Youth Action Challenge (YAC) is a platform for youth to provide solutions that tackle the issues we are concerned about. Since October 2021, over 80 teams and more than 310 youths have undertaken the YAC Season 3 journey.

Cheryl Ho, 26, works with her team of three on Wave Station, which aims to provide youth with a deeper understanding of green efforts that are currently being done in Sentosa and how they can play their part. The team will create a pop-up social platform that communicates Sentosa’s sustainable offerings and biodiversity through Immersive Audio Storytelling. It will feature a series of Podcasts, Live Broadcasts and relaxing audio experiences that will inspire youth to take actions towards a sustainable future.

Today, she shares more about the project and what they are passionate about!

What was your role within your YAC project?

I am the writer and voiceover artist of the project, working alongside a producer/host and a sound designer/audio engineer. We have been working together over the last three years creating audio guides on wellness, and immersive podcasts adventures!

What motivated you to join YAC?

This time, we are so excited to be expanding into the nature sphere by inviting youth nature experts to listen, explore and tell us the secrets of nature sites in Singapore. We’ll be starting with Sentosa and eventually expanding to other nature sites on our island.

Can you share with us your experience with your YAC project?

As a team, we were keen to explore the synergies between audio experiences and the YAC challenge statement, and hoped to extend the possibilities of our skillset as creators to real world solutions. We also wanted to be a part of a community of young entrepreneurs and change makers who share the same willingness and desire to innovate solutions. By being within the YAC community, we believed there were lots to learn from mentors, peers and even amongst our own team members.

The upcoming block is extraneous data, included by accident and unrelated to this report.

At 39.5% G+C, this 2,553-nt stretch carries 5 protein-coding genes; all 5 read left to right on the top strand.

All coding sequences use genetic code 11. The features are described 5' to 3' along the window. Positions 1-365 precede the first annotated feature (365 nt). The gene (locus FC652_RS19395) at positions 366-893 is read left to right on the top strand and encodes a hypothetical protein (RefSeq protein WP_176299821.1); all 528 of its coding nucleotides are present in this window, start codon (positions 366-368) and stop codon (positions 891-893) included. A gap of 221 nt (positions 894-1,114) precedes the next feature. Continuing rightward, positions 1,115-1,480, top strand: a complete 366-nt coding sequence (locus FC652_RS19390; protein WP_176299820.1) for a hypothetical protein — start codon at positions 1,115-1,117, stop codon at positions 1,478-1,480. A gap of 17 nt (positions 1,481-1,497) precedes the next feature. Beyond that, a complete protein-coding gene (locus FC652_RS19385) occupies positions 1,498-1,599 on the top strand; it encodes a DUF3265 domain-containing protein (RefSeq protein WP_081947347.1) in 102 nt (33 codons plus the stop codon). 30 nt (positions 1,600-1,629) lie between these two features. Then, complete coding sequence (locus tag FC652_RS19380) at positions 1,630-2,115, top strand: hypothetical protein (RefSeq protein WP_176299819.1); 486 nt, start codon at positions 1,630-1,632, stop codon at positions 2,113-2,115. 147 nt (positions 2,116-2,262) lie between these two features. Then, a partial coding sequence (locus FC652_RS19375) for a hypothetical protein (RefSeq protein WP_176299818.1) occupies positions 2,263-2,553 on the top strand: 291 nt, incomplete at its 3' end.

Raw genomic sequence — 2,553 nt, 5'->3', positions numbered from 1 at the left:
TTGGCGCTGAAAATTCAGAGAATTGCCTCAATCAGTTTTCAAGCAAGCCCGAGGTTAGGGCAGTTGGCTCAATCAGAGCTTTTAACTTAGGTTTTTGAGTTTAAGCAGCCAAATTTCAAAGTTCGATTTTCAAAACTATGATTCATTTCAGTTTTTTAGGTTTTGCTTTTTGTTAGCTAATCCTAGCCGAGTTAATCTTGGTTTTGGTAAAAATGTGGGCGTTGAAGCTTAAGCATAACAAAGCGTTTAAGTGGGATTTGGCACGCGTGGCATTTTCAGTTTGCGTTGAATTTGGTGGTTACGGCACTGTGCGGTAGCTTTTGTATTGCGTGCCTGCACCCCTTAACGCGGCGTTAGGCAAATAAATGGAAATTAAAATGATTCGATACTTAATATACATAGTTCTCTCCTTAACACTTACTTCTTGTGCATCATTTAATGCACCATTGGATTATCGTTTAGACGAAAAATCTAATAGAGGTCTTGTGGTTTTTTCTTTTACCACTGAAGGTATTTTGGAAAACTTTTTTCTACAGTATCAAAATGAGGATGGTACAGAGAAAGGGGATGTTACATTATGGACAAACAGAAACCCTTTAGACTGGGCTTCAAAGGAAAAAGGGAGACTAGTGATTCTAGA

What are some challenges you faced while working on your YAC project?

As we went along the journey, we became recognised as social entrepreneurs. It was new to us. While we had established our business for a couple of years now, it was our first time acknowledging the social side of our company. Of course, the journey still continues and we’re so glad to be a part of Youth Co:Lab to further tease this out.

Could you share more on how your project has a positive impact?

The activities during the lectures experienced at YAC were helpful in that we were given tools by expert speakers and could directly implement them in our project. We also had a lot of immediate personal feedback during breakout room sessions, meaning we could clarify anything we didn’t understand.

Were there any key takeaways or learning points from your time with YAC?

It was really enjoyable to meet different people who are passionate about different causes and also part of the start-up economy in Singapore. It provided us with ideas for cross-collaboration among teams.

In terms of developing our YAC idea itself, we went through many iterations of the project as we were not entirely sure of how we needed to respond to the challenge statement. For example, we were not sure if we were creating a solution that was specifically tailored to Sentosa, and if the project itself was a collaboration in discussion with Sentosa.

But we decided for ourselves that we wanted to create some kind of framework that could be implemented in other nature sites in Singapore too, and that helped us clarify our aim of the project.

As artists, we are always interested in capturing everyday things in unique ways, through storytelling. With the constant bombardment of online posts, visuals, more news and short-form content, we are hoping to create sustainability resources for our generation in a way that is fun yet nourishing for the soul.

At the moment we are in talks with a few youth experts in the sustainability communication sphere to see how we can support them in their journey within our project itself, and looking for more of such partnerships to arise. Feel free to reach out to us at!

We picked up on the various business models offered, considered the pain points of our customers and users, and how we can alleviate that. Ultimately, our biggest takeaway were the opportunities to further develop our business and the connections we made with people involved in the programme that will continue to positively impact our journey.

This article was published on May 5, 2022

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